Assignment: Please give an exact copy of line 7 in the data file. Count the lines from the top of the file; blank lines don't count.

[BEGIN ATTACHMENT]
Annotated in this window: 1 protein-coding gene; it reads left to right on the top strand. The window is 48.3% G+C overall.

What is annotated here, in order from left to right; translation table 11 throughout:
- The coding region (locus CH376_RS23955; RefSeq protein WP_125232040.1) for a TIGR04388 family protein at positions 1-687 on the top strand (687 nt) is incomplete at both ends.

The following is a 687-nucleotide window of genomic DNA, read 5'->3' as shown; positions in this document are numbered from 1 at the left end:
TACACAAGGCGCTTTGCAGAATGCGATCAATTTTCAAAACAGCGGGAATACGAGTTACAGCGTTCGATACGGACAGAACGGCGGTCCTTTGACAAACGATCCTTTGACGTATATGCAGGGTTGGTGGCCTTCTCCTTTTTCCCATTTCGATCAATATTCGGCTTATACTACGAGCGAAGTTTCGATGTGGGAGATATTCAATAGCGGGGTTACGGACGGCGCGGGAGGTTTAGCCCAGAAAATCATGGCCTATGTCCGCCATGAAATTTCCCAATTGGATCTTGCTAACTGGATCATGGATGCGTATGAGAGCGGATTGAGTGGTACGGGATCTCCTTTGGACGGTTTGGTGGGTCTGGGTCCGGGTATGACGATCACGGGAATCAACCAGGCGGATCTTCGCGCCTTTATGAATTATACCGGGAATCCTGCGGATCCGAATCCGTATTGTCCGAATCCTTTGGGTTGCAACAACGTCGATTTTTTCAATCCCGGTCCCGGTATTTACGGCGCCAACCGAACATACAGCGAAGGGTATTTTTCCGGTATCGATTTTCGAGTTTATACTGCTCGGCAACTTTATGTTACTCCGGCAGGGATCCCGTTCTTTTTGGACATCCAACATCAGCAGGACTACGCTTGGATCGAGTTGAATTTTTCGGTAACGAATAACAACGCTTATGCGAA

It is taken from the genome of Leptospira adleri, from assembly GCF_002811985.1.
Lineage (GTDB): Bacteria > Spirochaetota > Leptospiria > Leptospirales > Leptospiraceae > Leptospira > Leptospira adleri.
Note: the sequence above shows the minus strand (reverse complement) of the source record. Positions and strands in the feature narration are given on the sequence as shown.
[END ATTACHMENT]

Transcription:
Lineage (GTDB): Bacteria > Spirochaetota > Leptospiria > Leptospirales > Leptospiraceae > Leptospira > Leptospira adleri.